Being A Contrarian In The Age Of Social Media

What happens when you seem to be one of the only ones to have enjoyed a movie the world seems to have panned?
Being A Contrarian In The Age Of Social Media

'Into each life some rain must fall' wrote the American poet Henry Wadsworth Longfellow. Similarly, in every film critic's life, some contrarian passions must arise – that is when the critic finds him or herself as among the very few who love a film.  Every once in a while, you discover that you, the filmmaker and his/her friends and relatives are perhaps the only people to enjoy a movie, get its layers and be dazzled by what has been created. The rest of the world thinks it's an epic bore.

For example, Kalank – I thought the film was overwrought and bloated but watchable. I've always been a sucker for pretty people in pretty clothes grappling with matters of the heart. But others – my fellow critics and audiences – felt otherwise.  My biggest detour from popular opinion was, of course, Befikre – Aditya Chopra's 2016 Parisian romance. The film has a 33 percent rating on Rotten Tomatoes. I really enjoyed it. I thought Aditya tried to reinvent himself and Ranveer Singh was dynamite. Three years later, I'm still getting trolled for that review. My favorite comment was – 'Befikre review is your kryptonite'. The last time I met Aditya, he smiled and said, 'you got more flack for Befikre than I did.'

The opposite also happens – sometimes a critic is the lone voice raging against a film that is universally loved. Los Angeles Times critic Kenneth Turan hated Titanic, which became the first film to gross more than one billion dollars globally. Turan wrote that 'it was so bad that it almost makes you weep in frustration.' He said that the film's screenplay was the "worst script ever written.' Director James Cameron responded with an open letter in the same paper, saying that these words were 'the vitriolic ravings of a bitter man,' and that Turan 'has forgotten, if he ever knew, the role of a senior critic for a large urban newspaper.' Cameron's piece ended with the line – 'Forget about Clinton. How do we impeach Kenneth Turan?'

New York Times critic A. O Scott was similarly singed in 2012 when he was less than enamoured by The Avengers. He wrote that the film's failures 'were significant and dispiriting.' In response, Samuel L. Jackson AKA Nick Fury, posted on Twitter: '#Avengers fans, NY Times critic AO Scott needs a new job! Let's help him find one! One that he can ACTUALLY do!'

Being contrarian is of course much harder in the age of social media. When it's a highly anticipated, big budget film, a critic gets hate no matter the position. Whether you like or dislike a film, someone will accuse you of being paid, compromised, biased or just plain stupid. The fan armies move into motion and the trolling goes into overdrive – especially if you are pontificating a Khan film. It is no longer possible to discuss Aamir, Salman or Shah Rukh without some devotee virtually lunging at your throat.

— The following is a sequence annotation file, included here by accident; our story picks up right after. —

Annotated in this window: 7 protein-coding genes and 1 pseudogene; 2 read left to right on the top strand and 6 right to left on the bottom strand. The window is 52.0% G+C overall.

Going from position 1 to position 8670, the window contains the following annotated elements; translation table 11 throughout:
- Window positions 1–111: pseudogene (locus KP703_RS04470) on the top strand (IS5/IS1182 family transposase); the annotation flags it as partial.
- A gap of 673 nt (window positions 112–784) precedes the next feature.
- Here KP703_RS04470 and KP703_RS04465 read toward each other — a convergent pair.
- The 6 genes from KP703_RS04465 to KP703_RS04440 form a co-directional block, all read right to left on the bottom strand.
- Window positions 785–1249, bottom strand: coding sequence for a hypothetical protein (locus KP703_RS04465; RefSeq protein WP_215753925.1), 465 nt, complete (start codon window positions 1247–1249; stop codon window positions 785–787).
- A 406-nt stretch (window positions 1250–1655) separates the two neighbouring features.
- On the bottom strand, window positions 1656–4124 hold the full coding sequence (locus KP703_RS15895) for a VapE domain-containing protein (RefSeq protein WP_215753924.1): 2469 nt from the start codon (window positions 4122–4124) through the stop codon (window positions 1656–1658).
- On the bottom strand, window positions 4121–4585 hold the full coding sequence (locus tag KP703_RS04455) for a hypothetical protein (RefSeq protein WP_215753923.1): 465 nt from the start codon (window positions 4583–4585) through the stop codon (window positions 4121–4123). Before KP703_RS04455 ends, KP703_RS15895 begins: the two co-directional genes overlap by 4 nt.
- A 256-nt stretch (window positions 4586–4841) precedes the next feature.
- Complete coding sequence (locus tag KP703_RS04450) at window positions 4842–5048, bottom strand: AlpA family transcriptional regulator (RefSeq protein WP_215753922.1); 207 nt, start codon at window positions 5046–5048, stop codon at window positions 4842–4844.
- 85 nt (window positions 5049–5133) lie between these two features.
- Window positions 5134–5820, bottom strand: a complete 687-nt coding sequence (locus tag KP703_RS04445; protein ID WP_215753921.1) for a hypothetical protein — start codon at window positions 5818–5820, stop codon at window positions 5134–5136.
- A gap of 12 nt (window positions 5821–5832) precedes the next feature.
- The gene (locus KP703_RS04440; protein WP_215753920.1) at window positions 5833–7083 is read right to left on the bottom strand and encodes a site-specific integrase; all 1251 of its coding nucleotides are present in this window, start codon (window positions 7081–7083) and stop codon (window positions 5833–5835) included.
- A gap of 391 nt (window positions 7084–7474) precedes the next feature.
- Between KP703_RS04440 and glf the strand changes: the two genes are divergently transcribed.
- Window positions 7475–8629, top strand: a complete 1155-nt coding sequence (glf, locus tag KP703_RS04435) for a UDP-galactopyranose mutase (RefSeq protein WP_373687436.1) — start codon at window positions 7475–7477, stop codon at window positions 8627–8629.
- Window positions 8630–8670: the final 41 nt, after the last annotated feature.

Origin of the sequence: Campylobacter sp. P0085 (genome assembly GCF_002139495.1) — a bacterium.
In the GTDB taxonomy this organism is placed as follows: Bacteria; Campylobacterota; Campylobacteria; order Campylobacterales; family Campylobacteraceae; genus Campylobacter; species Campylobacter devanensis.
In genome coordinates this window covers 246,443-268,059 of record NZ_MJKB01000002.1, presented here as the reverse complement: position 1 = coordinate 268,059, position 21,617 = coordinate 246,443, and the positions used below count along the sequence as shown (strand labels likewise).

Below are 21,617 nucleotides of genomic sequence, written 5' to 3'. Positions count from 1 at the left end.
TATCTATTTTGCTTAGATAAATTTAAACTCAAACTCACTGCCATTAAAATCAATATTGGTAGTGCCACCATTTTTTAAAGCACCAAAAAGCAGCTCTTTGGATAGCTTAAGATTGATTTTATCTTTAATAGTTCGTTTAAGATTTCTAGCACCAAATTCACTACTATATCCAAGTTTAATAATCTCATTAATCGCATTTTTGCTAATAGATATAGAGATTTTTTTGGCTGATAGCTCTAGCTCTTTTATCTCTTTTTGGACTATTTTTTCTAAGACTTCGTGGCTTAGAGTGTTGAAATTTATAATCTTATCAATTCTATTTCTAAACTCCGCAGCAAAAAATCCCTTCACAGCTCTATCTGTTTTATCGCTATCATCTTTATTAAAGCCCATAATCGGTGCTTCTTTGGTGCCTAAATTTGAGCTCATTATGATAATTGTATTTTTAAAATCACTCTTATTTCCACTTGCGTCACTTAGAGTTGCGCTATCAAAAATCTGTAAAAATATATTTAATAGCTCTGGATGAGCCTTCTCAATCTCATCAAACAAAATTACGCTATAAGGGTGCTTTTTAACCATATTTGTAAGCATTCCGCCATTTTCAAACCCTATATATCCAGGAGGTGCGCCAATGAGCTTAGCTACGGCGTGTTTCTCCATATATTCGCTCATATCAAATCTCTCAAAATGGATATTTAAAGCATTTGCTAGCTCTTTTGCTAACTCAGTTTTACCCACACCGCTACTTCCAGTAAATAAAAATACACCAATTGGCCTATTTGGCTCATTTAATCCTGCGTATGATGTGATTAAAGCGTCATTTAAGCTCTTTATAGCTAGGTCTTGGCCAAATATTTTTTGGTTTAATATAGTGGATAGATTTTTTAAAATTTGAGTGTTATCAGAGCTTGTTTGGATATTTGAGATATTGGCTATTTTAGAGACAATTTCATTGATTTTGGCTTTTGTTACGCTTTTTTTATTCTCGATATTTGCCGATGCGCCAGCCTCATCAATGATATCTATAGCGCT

Twitter also feeds, what Mahesh Bhatt, calls 'the tyranny of taste.'  Within a few hours, you get a sense of which way the wind is blowing and every negative or positive comment fans another.  But here's the thing – a response to a film is deeply personal. It emerges from your deepest core, your sensibility and your circumstances. Like in the wonderful Pixar film Ratatouille, when the food critic Anton Ego tastes the rat chef Remy's ratatouille, it transports him to his childhood and his mother's cooking. Who could have anticipated that?

I think it's important for a critic to speak his or her mind, without flinching in the face of virtual mobs or majority consensus. We are discussing films, not facts. There is no right or wrong here. What matters is how persuasive your argument for or against the film is. Over the years, I've had several Befikre moments. I was, I suspect, the only one in the country to enjoy Ram Gopal Varma's Daud (1997). I was also among the handful who liked Once Upon a Time in Mumbai Dobaara! (2013).  After which, a stranger in a hotel lobby walked up to me and mournfully said – 'bas, ab aap pe bharosa nahin raha.' 

But as poet Emily Dickinson wrote and later, Woody Allen and Selena Gomez co-opted: the heart wants what it wants.  My first response to a film is my truth and I can't change that, whether it fits or fails with the opinion at large. The rest is noise.

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